Amazon as a company continues to surprise me. Not only do they have an amazing ecommerce platform, powerful ebook publishing system, and well designed audio-book development studio, but their print-on-demand book publishing wing has proven to be equally as intuitive, powerful, and effective!
When I first ventured into self-publishing I wanted to establish credibility as both a legitimate author and producer of a professional product. To do this I contracted with editors, visual designers, and a smaller traditional printer. I certainly made my mistakes and learned a great deal. In the end, the euphoric feeling of holding my first book rocked me to my core and cemented my dedication to being an author and publisher.
There’s much to be weary of in the print industry and when conducting your own business. While not insurmountable, there are many mines in the path for those venturing down publisher lane. Read some of my older blog entries about those issues.
After publishing my third book, I wanted to bring a segment removed from the third manuscript to market as a novelette (between 10-17k words). Unlike my main books, I didn’t want to carry inventory (translation, keep boxes of books at home waiting to be sold) for the novelette. In truth, I thought it would have a limited appeal given it builds off the third book of my first trilogy versus standing alone as a short story. But, I have some amazing fans that may be interested in it, and the story is interesting!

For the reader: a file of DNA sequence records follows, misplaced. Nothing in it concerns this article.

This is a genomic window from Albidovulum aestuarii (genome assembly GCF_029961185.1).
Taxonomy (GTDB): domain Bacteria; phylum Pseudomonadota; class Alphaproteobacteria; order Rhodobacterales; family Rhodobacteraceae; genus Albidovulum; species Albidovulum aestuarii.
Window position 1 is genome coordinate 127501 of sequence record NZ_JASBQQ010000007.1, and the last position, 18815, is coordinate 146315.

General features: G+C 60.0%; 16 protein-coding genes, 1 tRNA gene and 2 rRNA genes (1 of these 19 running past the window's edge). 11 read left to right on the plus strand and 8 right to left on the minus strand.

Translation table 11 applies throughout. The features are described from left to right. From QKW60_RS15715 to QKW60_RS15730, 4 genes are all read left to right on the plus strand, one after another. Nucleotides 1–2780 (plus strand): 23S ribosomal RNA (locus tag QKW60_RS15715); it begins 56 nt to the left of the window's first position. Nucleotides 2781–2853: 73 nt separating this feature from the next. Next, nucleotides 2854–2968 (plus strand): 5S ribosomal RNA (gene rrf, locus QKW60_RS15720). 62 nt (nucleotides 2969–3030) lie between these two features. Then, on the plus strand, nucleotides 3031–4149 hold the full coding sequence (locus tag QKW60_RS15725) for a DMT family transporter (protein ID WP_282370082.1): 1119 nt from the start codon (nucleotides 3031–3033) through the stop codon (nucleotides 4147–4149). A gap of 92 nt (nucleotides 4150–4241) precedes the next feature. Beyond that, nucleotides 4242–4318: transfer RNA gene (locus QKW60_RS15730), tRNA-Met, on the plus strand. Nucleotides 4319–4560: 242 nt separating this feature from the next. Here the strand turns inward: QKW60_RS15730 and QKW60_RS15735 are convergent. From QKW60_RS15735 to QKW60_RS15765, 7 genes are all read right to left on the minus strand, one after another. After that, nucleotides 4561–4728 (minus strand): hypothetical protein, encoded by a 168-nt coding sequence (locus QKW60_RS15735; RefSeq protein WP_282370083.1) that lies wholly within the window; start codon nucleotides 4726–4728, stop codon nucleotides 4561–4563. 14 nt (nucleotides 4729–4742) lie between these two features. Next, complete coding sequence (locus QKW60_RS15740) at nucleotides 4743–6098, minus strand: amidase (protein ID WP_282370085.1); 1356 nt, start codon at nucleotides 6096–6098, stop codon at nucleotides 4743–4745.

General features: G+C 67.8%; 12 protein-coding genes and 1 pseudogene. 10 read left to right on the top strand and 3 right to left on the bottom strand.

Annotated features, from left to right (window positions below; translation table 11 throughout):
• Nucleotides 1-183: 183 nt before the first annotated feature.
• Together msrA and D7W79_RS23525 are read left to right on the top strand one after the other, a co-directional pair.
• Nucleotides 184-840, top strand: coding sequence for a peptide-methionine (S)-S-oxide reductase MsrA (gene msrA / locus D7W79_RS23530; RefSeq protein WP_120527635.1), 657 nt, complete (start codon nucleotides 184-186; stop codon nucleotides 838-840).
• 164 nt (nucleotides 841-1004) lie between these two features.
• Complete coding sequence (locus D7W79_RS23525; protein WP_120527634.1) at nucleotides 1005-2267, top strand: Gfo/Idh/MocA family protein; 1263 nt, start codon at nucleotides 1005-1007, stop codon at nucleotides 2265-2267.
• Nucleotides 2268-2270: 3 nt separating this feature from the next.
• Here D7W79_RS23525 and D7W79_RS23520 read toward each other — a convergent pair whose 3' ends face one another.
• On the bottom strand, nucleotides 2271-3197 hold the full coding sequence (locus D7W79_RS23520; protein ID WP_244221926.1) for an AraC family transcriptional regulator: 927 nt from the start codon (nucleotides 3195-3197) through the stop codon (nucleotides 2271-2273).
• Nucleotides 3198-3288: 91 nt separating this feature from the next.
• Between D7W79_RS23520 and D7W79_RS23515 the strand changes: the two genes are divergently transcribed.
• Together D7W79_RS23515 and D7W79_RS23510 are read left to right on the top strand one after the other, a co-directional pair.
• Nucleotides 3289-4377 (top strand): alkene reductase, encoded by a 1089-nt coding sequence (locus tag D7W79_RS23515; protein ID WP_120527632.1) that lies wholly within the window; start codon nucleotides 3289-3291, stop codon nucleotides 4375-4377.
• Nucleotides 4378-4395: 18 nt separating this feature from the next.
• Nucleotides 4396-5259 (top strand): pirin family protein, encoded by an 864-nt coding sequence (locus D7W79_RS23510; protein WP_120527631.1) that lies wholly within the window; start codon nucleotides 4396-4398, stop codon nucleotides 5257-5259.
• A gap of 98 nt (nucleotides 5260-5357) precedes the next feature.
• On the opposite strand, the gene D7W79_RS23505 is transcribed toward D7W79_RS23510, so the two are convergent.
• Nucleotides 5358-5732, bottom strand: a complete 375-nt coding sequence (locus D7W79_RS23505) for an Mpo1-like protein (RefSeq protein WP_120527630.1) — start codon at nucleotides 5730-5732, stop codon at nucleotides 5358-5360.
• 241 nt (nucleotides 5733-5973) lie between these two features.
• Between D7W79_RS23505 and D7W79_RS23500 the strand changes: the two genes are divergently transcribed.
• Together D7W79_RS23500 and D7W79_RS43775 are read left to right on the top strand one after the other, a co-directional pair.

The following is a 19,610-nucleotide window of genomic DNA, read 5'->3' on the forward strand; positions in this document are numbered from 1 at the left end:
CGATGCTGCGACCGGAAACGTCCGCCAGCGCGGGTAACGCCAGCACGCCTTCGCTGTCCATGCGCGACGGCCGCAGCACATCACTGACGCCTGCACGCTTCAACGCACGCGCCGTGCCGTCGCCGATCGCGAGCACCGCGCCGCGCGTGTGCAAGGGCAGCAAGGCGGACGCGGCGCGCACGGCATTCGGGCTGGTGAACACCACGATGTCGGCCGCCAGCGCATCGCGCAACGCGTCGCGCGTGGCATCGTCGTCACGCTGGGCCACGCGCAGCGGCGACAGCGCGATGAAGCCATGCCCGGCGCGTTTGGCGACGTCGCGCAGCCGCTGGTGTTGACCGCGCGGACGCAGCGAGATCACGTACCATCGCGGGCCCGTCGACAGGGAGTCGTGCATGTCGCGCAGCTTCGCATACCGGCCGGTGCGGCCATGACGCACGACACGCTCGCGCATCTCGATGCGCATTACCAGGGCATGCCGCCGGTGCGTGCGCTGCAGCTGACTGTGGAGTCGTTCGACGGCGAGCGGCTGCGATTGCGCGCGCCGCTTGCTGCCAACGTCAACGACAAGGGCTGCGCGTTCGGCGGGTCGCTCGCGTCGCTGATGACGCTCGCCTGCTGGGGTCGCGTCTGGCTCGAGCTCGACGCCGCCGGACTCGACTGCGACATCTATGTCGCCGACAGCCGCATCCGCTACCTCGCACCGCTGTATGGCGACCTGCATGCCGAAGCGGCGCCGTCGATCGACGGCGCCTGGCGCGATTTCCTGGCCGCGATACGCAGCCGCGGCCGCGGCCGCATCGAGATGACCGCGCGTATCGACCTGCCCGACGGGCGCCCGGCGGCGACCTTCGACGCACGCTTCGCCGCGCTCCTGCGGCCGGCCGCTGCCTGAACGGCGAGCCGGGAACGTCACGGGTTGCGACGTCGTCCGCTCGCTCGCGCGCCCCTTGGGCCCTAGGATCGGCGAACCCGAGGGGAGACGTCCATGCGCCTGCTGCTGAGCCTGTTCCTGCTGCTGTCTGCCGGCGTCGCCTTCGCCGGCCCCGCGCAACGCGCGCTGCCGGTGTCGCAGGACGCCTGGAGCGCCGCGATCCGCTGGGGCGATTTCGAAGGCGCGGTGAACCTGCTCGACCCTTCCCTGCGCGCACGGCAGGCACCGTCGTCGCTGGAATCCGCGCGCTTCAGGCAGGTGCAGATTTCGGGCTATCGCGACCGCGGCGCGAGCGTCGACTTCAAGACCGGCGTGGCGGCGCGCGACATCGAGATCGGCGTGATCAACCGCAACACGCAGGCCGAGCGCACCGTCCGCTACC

Enter Amazon’s CreateSpace!
A friend and fellow author Tim Clausen recently released his own book, Love Together, using CreateSpace. He briefly talked about his positive experience using the platform. It made me reconsider leveraging the offering.
Originally I stayed away from the platform because it didn’t offer the book size I wanted. After all, I had done a great deal of research about popular and contemporary science fiction book sizes and wanted to do what the market wanted and expected.
However, since this was expected to be a low-distribution product, if there was ever a good time to test CreateSpace, this was it!
To be blunt, CreateSpace is amazingly intuitive to use. Keep in mind, I’m used to working directly with the printer. This includes specifying every last detail from paper, bleeds, trims, cover gloss type, placement of the UPC, creating detailed cover files, desktop publishing and formatting of the internal content–everything.
Upon entering CreateSpace, I checked the book sizes offered. As before, my preferred size was not there. However, one size was pretty close. Once I knew the size, I could work on my cover and back cover images. Luckily I had three books of templates to work with now. Sure, I had to adjust the size in Photoshop, but I feel like an old pro making covers now.
The tricky part is always the spine. Based on the number of pages, the spine size changes, which means there’s ALWAYS an adjustment needed for your book cover templates (unless they’re always the same page count). Turns out, for the Mindwalk novelette, it was under 100 pages so they couldn’t even provide a size estimate for the spine! Translation: they couldn’t tell me how big to make the spine.
Okay, that was clear a snag. But they gave me an approximate overall size I needed for the full front, spine, back cover file. I adjusted to those dimensions. I saved out the required JPEG format. Done.